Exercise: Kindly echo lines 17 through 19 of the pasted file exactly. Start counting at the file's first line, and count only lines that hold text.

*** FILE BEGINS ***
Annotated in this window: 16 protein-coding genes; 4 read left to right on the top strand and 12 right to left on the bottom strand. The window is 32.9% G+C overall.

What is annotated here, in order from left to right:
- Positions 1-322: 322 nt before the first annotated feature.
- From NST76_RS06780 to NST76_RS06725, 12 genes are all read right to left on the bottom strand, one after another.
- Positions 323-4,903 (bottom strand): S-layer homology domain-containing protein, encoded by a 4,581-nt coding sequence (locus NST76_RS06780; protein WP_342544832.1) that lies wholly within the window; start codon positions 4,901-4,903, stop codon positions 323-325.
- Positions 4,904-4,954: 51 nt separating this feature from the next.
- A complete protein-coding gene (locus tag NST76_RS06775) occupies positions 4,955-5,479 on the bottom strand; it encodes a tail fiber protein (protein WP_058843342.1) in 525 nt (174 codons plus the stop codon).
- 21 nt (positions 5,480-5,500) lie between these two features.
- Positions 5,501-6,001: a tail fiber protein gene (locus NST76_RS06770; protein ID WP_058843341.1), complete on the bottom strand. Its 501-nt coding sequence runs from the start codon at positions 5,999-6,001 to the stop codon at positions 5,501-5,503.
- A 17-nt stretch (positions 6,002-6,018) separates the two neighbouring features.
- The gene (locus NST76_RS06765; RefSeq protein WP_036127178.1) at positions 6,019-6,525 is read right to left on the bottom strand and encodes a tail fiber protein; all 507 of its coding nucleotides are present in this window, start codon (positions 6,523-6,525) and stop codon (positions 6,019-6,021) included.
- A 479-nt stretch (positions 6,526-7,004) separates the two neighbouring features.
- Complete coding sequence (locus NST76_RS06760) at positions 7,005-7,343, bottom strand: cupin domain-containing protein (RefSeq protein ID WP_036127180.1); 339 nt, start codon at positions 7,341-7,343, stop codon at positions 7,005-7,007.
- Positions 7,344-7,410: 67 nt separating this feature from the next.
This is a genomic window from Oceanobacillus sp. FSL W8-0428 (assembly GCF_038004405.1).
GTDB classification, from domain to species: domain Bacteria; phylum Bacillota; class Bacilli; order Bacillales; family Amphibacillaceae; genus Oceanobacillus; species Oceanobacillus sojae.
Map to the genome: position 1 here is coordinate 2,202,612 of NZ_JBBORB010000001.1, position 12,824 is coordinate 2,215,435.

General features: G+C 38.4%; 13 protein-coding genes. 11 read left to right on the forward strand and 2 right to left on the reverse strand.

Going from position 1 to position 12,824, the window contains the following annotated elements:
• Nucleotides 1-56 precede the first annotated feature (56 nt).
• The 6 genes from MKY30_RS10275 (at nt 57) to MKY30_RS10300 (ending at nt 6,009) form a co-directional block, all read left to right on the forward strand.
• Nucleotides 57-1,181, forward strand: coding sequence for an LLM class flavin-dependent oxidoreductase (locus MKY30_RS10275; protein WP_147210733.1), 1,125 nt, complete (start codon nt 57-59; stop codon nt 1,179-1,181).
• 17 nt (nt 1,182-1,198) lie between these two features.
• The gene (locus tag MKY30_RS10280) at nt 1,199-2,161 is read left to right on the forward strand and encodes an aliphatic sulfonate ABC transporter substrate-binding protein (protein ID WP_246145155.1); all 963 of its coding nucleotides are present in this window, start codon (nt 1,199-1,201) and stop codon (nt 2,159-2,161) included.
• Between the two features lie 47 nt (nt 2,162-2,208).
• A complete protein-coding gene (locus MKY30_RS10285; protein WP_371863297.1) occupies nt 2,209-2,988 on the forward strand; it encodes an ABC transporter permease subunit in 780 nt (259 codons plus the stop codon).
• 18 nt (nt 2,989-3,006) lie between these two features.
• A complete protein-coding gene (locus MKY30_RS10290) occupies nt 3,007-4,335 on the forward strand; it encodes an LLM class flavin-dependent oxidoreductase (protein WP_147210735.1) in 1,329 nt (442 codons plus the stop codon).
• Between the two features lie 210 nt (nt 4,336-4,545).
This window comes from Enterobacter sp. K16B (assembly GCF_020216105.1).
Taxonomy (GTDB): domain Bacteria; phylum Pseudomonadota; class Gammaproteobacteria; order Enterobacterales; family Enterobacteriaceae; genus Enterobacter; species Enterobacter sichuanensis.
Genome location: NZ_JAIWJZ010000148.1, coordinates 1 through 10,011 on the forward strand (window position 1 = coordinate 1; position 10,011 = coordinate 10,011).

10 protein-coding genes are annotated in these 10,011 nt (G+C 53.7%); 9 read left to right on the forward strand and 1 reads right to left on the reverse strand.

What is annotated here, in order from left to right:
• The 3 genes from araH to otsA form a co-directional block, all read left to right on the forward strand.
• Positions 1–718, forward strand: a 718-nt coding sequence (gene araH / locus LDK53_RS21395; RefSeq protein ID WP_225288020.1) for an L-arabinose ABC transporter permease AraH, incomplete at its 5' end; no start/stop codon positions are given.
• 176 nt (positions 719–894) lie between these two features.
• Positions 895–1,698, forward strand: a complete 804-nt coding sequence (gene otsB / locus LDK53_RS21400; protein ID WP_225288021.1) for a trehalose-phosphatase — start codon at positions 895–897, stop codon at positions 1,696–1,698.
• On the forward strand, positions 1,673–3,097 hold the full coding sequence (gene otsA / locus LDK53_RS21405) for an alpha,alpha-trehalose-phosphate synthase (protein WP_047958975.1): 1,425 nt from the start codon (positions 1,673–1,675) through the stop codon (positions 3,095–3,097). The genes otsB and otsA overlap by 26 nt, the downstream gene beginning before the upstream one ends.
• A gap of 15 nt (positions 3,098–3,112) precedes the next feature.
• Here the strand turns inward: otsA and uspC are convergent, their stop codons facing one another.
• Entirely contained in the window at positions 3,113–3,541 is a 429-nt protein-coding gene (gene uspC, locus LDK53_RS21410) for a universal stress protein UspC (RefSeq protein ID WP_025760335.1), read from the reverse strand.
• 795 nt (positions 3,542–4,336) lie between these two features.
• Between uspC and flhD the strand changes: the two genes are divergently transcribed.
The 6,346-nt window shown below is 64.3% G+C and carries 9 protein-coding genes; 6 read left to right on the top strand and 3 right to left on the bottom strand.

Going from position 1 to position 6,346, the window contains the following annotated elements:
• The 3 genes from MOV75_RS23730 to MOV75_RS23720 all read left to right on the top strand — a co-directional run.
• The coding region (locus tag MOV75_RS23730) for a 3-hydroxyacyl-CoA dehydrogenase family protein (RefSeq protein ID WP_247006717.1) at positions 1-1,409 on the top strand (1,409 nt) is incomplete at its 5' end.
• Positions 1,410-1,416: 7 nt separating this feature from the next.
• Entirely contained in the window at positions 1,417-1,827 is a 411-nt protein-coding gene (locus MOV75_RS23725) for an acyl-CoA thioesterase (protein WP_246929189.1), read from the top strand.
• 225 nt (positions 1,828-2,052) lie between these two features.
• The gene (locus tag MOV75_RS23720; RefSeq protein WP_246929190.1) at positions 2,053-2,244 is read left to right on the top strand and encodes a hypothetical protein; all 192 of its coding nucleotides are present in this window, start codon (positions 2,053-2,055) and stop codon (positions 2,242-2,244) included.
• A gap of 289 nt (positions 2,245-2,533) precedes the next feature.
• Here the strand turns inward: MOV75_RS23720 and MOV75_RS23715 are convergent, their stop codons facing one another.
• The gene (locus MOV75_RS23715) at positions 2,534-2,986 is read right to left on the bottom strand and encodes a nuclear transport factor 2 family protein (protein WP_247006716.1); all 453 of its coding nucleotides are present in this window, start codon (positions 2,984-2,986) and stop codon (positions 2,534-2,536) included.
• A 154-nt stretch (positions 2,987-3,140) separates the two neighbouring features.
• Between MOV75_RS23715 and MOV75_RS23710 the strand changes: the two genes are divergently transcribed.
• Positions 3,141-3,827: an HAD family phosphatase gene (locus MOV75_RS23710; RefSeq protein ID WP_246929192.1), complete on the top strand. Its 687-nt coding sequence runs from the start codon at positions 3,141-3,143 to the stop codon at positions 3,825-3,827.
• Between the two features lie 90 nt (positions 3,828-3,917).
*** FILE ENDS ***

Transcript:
Map to the genome: position 1 here is coordinate 2,202,612 of NZ_JBBORB010000001.1, position 12,824 is coordinate 2,215,435.

General features: G+C 38.4%; 13 protein-coding genes. 11 read left to right on the forward strand and 2 right to left on the reverse strand.

Going from position 1 to position 12,824, the window contains the following annotated elements: